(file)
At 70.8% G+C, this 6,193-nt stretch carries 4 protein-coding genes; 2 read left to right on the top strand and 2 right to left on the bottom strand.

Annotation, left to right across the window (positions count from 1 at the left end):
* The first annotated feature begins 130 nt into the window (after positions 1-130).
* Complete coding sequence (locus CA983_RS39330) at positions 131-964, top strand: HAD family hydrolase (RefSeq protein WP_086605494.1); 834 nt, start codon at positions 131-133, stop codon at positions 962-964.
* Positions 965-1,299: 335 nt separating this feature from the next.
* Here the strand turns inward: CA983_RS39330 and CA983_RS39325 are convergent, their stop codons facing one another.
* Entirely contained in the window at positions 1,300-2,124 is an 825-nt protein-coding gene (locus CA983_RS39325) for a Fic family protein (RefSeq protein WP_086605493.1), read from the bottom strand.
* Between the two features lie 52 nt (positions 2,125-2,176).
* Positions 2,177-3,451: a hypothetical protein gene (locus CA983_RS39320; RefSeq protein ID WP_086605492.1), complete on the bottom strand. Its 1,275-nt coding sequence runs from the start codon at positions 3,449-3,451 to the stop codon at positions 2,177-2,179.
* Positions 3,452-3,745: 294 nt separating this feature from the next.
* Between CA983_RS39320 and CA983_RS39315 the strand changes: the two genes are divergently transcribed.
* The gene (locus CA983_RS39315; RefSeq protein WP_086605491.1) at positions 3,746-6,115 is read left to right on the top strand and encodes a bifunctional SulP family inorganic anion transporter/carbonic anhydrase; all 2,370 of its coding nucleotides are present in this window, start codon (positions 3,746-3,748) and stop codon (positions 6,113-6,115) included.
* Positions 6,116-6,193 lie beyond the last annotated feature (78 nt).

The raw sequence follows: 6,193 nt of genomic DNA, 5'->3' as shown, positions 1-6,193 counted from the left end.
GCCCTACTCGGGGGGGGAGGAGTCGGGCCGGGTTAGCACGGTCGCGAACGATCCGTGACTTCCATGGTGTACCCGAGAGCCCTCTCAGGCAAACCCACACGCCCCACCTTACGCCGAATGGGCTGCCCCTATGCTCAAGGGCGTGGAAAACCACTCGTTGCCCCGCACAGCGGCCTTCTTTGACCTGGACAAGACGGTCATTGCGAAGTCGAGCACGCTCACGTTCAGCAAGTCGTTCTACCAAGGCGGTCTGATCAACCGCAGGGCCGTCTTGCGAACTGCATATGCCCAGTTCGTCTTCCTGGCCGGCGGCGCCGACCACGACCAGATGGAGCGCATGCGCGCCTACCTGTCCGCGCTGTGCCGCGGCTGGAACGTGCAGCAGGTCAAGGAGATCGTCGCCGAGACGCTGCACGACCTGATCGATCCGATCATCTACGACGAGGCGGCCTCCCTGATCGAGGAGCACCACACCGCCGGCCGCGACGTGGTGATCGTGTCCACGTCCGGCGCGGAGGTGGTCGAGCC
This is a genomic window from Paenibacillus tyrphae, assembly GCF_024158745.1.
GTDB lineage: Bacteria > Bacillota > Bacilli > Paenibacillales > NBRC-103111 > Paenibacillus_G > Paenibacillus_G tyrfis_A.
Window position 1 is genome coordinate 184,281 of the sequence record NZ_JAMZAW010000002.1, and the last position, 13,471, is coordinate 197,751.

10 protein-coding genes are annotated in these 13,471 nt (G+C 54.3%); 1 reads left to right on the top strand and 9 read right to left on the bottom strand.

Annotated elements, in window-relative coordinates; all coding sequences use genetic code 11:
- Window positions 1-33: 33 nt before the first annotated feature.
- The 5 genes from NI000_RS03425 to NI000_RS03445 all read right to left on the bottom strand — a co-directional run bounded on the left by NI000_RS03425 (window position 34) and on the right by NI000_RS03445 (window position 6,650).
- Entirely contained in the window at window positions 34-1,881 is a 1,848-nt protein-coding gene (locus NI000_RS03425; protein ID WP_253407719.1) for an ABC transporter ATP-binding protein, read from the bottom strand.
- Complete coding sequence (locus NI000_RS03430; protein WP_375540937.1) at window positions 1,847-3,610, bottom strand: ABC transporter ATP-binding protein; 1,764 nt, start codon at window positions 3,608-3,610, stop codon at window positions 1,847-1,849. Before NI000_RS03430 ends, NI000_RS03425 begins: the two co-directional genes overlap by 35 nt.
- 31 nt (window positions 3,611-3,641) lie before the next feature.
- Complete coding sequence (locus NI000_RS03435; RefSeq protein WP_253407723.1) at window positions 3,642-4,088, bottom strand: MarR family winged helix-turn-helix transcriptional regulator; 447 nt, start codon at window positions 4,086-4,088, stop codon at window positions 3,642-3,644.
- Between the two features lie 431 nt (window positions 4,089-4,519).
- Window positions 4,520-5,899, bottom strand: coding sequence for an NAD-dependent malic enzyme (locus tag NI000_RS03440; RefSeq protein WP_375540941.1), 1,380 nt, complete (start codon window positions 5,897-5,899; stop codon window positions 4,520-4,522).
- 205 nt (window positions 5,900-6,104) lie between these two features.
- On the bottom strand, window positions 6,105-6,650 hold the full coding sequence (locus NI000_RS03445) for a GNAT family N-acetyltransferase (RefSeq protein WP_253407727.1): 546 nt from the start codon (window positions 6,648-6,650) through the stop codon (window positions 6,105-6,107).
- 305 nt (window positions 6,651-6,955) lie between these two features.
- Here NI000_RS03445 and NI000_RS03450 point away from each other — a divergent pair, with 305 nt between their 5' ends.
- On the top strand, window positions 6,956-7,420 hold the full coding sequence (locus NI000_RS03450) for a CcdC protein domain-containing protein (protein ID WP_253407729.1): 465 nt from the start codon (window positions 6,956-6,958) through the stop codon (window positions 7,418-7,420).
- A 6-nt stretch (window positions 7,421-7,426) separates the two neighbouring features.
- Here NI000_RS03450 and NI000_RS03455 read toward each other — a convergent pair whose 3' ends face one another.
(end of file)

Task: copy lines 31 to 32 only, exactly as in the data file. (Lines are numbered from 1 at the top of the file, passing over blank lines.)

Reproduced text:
- 305 nt (window positions 6,651-6,955) lie between these two features.
- Here NI000_RS03445 and NI000_RS03450 point away from each other — a divergent pair, with 305 nt between their 5' ends.